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Investigating Reading Processes Using Diffusion Tensor Imaging

  • Author / Creator
    Dai, Wenjun
  • Recent evidence from diffusion tensor imaging (DTI) studies reported that the structural integrity [fractional anisotropy (FA)] of white matter (WM) tracts in the ventral and dorsal regions of the brain is correlated with reading ability. It has thus been hypothesized that WM pathways in these regions may support reading tasks that rely on corresponding cortical regions. This project investigated the relationship between behavioural measurements of reading and FA of WM tracts obtained using tractography, region of interest (ROI) analysis, and a hybrid tract-based spatial statistics (TBSS) – voxelwise approach. Reaction times (RTs) for overt reading of exception words (ventral), regular words (ventral and dorsal), pseudohomophones (dorsal), and non-words (dorsal) by healthy participants were correlated with the FA of WM tracts thought to underlie the dorsal and ventral processing streams. This study found mixed support for the hypothesis of a relationship between dorsal and ventral processing streams and the underlying WM tracts.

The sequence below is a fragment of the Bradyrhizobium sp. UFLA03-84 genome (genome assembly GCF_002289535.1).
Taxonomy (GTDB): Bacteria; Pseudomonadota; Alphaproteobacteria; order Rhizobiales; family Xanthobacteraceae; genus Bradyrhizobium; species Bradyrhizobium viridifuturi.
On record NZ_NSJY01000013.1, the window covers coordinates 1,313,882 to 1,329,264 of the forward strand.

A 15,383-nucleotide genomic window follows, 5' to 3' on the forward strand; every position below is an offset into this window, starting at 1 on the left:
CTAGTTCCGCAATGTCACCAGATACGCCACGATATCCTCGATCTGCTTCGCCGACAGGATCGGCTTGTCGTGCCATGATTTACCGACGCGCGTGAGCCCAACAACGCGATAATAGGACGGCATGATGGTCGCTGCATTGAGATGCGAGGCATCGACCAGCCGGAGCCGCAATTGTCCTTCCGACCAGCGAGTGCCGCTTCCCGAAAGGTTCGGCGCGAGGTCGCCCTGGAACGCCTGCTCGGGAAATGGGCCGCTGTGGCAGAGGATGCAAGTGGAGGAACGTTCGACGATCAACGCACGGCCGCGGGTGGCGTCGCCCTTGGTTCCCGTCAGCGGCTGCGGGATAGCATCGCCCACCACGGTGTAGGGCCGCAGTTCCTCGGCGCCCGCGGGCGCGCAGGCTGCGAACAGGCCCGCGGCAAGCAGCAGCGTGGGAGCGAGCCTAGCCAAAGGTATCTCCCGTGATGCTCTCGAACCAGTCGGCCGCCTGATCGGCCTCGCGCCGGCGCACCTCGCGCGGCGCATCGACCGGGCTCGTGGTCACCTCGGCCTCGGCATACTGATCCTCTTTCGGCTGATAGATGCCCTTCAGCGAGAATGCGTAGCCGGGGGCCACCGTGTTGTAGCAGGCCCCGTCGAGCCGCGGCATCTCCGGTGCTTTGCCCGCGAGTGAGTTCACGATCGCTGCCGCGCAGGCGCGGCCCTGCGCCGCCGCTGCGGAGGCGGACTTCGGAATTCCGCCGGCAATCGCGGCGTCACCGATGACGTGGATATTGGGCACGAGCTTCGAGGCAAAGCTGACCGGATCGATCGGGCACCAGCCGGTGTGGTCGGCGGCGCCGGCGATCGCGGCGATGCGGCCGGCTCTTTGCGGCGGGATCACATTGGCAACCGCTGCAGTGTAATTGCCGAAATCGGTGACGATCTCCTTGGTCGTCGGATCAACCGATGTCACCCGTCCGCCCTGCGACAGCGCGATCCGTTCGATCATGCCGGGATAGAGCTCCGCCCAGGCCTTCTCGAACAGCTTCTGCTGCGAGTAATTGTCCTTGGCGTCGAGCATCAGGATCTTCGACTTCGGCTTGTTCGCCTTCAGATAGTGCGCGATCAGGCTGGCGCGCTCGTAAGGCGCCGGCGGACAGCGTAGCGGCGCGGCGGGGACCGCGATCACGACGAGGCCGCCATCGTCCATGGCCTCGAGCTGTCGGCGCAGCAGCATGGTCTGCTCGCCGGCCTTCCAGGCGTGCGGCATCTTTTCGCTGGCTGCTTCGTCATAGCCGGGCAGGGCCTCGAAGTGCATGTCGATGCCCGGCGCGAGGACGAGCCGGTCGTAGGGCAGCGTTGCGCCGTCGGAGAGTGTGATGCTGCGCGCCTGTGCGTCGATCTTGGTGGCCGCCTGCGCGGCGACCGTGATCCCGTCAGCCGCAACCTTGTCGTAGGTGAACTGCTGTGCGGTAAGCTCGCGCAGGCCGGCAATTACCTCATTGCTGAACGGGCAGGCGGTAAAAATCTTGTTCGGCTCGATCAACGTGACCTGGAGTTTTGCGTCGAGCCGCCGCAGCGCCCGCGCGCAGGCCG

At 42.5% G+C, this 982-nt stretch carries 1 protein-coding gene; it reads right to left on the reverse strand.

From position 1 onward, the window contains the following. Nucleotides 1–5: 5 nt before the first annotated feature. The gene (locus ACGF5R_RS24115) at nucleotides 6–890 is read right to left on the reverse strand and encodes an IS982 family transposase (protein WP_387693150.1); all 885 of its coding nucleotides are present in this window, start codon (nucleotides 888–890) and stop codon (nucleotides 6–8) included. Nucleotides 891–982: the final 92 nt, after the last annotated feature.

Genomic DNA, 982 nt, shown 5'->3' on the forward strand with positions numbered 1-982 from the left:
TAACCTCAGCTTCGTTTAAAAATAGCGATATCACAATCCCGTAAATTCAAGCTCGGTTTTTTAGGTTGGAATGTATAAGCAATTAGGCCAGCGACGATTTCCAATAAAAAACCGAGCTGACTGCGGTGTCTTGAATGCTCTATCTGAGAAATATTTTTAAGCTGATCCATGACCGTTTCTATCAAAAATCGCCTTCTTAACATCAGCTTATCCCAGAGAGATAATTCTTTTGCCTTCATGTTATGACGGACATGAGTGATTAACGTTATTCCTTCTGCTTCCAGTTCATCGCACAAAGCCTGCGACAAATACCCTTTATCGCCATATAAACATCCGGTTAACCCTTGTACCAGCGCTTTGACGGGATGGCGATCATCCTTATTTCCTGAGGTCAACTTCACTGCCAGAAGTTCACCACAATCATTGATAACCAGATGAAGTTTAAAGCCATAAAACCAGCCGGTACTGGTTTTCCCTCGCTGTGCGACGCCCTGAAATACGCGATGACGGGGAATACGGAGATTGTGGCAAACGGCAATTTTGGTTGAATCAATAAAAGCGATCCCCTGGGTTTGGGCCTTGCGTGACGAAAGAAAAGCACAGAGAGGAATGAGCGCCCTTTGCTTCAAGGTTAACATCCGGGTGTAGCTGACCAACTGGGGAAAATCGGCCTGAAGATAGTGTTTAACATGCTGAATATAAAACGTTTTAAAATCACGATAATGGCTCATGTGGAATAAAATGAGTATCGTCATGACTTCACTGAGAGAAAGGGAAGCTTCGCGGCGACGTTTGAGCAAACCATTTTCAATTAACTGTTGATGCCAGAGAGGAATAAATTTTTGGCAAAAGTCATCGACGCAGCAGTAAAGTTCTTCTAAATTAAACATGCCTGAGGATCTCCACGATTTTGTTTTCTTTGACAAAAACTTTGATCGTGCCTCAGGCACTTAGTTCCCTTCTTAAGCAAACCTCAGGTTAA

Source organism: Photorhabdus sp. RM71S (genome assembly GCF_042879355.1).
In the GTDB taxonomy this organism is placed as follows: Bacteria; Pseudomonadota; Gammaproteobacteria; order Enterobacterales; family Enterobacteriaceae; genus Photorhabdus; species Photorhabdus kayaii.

• Subjects / Keywords
  • Graduation date
    2013-06
  • Type of Item
    Thesis
  • Degree
    Master of Science
  • DOI
    https://doi.org/10.7939/R3VQ5R
  • License
    This thesis is made available by the University of Alberta Libraries with permission of the copyright owner solely for non-commercial purposes. This thesis, or any portion thereof, may not otherwise be copied or reproduced without the written consent of the copyright owner, except to the extent permitted by Canadian copyright law.
  • Language
    English
  • Institution
    University of Alberta
  • Degree level
    Master's
  • Department
    • Department of Speech Pathology and Audiology
  • Specialization
    • Speech-Language Pathology
  • Supervisor / co-supervisor and their department(s)
    • Cummine, Jacqueline (Speech Pathology and Audiology)
  • Examining committee members and their departments
    • Bealieu, Christian (Biomedical Engineering)
    • Boliek, Carol (Speech Pathology and Audiology)